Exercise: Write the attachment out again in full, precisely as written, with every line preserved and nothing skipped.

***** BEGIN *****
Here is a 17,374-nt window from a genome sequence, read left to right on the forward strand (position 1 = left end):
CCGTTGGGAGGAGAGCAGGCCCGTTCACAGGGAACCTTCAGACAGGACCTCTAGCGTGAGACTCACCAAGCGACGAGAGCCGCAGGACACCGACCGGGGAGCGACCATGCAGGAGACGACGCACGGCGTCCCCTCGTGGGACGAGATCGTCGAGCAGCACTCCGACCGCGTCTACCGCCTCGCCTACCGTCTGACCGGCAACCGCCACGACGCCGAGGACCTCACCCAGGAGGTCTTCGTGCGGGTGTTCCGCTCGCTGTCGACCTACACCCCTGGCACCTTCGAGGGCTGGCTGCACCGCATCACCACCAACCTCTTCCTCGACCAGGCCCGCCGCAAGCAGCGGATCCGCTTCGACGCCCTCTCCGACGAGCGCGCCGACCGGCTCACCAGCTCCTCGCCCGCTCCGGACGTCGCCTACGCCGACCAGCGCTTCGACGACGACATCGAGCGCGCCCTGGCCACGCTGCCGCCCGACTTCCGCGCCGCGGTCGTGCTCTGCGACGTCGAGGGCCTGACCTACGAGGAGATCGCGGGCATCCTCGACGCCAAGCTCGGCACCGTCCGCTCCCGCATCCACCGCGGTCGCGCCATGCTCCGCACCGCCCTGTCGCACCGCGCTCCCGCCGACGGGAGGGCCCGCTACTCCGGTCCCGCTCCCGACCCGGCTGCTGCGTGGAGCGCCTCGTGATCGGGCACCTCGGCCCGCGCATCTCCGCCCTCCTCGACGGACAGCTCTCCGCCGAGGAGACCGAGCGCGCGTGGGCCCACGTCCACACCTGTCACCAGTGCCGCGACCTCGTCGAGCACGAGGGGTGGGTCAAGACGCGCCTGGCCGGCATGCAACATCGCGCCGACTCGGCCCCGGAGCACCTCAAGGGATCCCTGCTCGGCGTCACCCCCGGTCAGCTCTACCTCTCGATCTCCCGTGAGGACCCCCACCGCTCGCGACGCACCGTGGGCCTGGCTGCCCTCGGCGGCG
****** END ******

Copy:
Here is a 17,374-nt window from a genome sequence, read left to right on the forward strand (position 1 = left end):
CCGTTGGGAGGAGAGCAGGCCCGTTCACAGGGAACCTTCAGACAGGACCTCTAGCGTGAGACTCACCAAGCGACGAGAGCCGCAGGACACCGACCGGGGAGCGACCATGCAGGAGACGACGCACGGCGTCCCCTCGTGGGACGAGATCGTCGAGCAGCACTCCGACCGCGTCTACCGCCTCGCCTACCGTCTGACCGGCAACCGCCACGACGCCGAGGACCTCACCCAGGAGGTCTTCGTGCGGGTGTTCCGCTCGCTGTCGACCTACACCCCTGGCACCTTCGAGGGCTGGCTGCACCGCATCACCACCAACCTCTTCCTCGACCAGGCCCGCCGCAAGCAGCGGATCCGCTTCGACGCCCTCTCCGACGAGCGCGCCGACCGGCTCACCAGCTCCTCGCCCGCTCCGGACGTCGCCTACGCCGACCAGCGCTTCGACGACGACATCGAGCGCGCCCTGGCCACGCTGCCGCCCGACTTCCGCGCCGCGGTCGTGCTCTGCGACGTCGAGGGCCTGACCTACGAGGAGATCGCGGGCATCCTCGACGCCAAGCTCGGCACCGTCCGCTCCCGCATCCACCGCGGTCGCGCCATGCTCCGCACCGCCCTGTCGCACCGCGCTCCCGCCGACGGGAGGGCCCGCTACTCCGGTCCCGCTCCCGACCCGGCTGCTGCGTGGAGCGCCTCGTGATCGGGCACCTCGGCCCGCGCATCTCCGCCCTCCTCGACGGACAGCTCTCCGCCGAGGAGACCGAGCGCGCGTGGGCCCACGTCCACACCTGTCACCAGTGCCGCGACCTCGTCGAGCACGAGGGGTGGGTCAAGACGCGCCTGGCCGGCATGCAACATCGCGCCGACTCGGCCCCGGAGCACCTCAAGGGATCCCTGCTCGGCGTCACCCCCGGTCAGCTCTACCTCTCGATCTCCCGTGAGGACCCCCACCGCTCGCGACGCACCGTGGGCCTGGCTGCCCTCGGCGGCG